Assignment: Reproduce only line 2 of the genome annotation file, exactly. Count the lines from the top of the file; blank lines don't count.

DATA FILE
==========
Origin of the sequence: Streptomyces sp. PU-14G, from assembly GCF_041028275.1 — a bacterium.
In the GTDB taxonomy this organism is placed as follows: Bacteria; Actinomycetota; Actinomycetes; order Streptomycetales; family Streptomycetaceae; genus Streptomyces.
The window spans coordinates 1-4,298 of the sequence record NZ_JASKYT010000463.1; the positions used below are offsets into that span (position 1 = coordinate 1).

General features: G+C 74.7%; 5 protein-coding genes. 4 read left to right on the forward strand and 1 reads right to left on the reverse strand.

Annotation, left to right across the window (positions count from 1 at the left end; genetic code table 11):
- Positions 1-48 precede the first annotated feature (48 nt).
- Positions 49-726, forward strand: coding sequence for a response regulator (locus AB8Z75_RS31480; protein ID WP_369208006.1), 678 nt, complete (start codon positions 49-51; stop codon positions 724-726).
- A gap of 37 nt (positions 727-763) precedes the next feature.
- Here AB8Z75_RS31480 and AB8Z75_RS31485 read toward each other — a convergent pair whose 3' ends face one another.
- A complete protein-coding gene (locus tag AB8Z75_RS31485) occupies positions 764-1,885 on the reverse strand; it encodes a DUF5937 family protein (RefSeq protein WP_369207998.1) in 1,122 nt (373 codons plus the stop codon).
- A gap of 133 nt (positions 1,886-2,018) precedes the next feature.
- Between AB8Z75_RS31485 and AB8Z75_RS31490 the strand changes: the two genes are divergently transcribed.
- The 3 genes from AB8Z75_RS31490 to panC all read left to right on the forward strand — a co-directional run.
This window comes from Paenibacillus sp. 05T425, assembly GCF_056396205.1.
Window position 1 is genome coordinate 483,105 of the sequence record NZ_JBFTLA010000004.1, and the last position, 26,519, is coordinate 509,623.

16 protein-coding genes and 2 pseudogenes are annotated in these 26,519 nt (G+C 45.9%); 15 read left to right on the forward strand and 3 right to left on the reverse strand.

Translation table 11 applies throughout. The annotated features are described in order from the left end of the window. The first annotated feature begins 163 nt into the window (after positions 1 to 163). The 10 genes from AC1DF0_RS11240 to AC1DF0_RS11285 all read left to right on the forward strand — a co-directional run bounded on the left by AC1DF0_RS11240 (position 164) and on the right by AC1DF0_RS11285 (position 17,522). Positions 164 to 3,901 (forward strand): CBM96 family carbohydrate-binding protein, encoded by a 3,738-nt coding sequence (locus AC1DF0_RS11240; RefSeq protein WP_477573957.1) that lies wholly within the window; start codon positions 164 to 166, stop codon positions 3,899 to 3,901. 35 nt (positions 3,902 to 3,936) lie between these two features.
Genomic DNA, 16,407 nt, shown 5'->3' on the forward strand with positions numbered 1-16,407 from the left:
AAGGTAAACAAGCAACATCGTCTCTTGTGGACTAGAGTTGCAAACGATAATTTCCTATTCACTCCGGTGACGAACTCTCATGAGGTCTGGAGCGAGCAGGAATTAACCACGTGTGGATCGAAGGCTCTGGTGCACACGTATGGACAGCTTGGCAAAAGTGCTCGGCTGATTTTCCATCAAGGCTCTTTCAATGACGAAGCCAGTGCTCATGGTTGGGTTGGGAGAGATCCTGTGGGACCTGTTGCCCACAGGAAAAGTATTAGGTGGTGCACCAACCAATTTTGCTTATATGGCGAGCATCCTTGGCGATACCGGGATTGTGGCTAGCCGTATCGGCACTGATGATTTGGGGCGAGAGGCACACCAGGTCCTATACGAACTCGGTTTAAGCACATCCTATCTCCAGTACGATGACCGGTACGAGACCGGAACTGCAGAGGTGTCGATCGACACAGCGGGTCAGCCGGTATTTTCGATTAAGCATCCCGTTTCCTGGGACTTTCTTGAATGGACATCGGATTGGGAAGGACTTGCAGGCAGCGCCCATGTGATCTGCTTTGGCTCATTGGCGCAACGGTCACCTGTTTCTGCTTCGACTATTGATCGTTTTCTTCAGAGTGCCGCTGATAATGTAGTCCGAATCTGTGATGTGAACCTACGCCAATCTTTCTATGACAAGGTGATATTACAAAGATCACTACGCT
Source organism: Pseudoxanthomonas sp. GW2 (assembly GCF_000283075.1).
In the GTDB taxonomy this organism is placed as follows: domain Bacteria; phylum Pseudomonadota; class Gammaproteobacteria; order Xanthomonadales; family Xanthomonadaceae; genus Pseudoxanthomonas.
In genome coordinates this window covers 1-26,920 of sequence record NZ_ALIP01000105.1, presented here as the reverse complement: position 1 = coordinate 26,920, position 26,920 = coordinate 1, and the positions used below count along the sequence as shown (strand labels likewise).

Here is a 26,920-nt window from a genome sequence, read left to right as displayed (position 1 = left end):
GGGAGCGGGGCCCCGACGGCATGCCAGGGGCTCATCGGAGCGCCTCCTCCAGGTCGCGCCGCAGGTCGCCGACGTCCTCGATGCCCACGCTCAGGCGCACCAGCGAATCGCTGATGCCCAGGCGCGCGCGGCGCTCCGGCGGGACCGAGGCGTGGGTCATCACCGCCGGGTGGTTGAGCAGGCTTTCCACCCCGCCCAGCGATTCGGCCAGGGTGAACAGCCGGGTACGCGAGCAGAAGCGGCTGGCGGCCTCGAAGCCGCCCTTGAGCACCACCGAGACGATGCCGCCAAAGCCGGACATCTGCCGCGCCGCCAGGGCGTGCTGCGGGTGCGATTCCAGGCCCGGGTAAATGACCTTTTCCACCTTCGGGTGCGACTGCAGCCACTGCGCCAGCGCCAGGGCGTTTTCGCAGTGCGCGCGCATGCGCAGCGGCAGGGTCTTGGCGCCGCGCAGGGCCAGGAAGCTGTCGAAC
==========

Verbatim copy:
In the GTDB taxonomy this organism is placed as follows: Bacteria; Actinomycetota; Actinomycetes; order Streptomycetales; family Streptomycetaceae; genus Streptomyces.